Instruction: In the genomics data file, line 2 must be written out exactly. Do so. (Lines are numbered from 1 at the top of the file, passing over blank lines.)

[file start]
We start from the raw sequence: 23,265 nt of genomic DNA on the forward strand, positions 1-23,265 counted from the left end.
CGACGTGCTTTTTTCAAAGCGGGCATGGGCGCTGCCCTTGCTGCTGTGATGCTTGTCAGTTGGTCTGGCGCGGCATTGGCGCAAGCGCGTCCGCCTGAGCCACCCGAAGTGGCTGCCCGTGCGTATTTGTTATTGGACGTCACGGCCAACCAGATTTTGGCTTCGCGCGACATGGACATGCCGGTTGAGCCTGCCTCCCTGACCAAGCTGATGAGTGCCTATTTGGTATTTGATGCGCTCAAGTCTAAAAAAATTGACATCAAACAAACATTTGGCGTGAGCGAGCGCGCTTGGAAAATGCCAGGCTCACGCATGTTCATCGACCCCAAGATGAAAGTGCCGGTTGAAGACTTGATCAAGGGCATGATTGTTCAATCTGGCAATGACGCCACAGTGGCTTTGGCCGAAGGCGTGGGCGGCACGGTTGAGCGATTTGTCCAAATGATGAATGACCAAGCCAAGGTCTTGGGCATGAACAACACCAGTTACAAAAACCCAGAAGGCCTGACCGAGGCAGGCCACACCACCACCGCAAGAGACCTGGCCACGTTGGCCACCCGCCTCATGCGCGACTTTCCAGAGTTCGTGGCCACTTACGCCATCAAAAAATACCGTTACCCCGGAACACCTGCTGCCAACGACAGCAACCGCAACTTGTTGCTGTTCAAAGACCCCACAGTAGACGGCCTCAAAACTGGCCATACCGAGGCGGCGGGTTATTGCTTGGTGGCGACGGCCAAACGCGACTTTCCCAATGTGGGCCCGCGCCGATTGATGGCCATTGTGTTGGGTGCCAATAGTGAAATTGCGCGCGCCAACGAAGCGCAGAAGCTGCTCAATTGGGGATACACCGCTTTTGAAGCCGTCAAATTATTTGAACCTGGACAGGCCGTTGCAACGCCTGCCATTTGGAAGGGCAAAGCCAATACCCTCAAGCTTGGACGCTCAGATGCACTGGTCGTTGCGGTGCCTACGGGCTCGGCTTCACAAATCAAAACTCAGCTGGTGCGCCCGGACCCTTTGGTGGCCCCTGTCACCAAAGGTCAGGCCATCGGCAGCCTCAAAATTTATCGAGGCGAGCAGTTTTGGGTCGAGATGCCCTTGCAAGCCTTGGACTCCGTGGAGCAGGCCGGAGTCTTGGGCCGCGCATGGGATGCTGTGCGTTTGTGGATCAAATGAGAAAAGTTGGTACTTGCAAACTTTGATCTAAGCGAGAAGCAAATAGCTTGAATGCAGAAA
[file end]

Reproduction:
CGACGTGCTTTTTTCAAAGCGGGCATGGGCGCTGCCCTTGCTGCTGTGATGCTTGTCAGTTGGTCTGGCGCGGCATTGGCGCAAGCGCGTCCGCCTGAGCCACCCGAAGTGGCTGCCCGTGCGTATTTGTTATTGGACGTCACGGCCAACCAGATTTTGGCTTCGCGCGACATGGACATGCCGGTTGAGCCTGCCTCCCTGACCAAGCTGATGAGTGCCTATTTGGTATTTGATGCGCTCAAGTCTAAAAAAATTGACATCAAACAAACATTTGGCGTGAGCGAGCGCGCTTGGAAAATGCCAGGCTCACGCATGTTCATCGACCCCAAGATGAAAGTGCCGGTTGAAGACTTGATCAAGGGCATGATTGTTCAATCTGGCAATGACGCCACAGTGGCTTTGGCCGAAGGCGTGGGCGGCACGGTTGAGCGATTTGTCCAAATGATGAATGACCAAGCCAAGGTCTTGGGCATGAACAACACCAGTTACAAAAACCCAGAAGGCCTGACCGAGGCAGGCCACACCACCACCGCAAGAGACCTGGCCACGTTGGCCACCCGCCTCATGCGCGACTTTCCAGAGTTCGTGGCCACTTACGCCATCAAAAAATACCGTTACCCCGGAACACCTGCTGCCAACGACAGCAACCGCAACTTGTTGCTGTTCAAAGACCCCACAGTAGACGGCCTCAAAACTGGCCATACCGAGGCGGCGGGTTATTGCTTGGTGGCGACGGCCAAACGCGACTTTCCCAATGTGGGCCCGCGCCGATTGATGGCCATTGTGTTGGGTGCCAATAGTGAAATTGCGCGCGCCAACGAAGCGCAGAAGCTGCTCAATTGGGGATACACCGCTTTTGAAGCCGTCAAATTATTTGAACCTGGACAGGCCGTTGCAACGCCTGCCATTTGGAAGGGCAAAGCCAATACCCTCAAGCTTGGACGCTCAGATGCACTGGTCGTTGCGGTGCCTACGGGCTCGGCTTCACAAATCAAAACTCAGCTGGTGCGCCCGGACCCTTTGGTGGCCCCTGTCACCAAAGGTCAGGCCATCGGCAGCCTCAAAATTTATCGAGGCGAGCAGTTTTGGGTCGAGATGCCCTTGCAAGCCTTGGACTCCGTGGAGCAGGCCGGAGTCTTGGGCCGCGCATGGGATGCTGTGCGTTTGTGGATCAAATGAGAAAAGTTGGTACTTGCAAACTTTGATCTAAGCGAGAAGCAAATAGCTTGAATGCAGAAA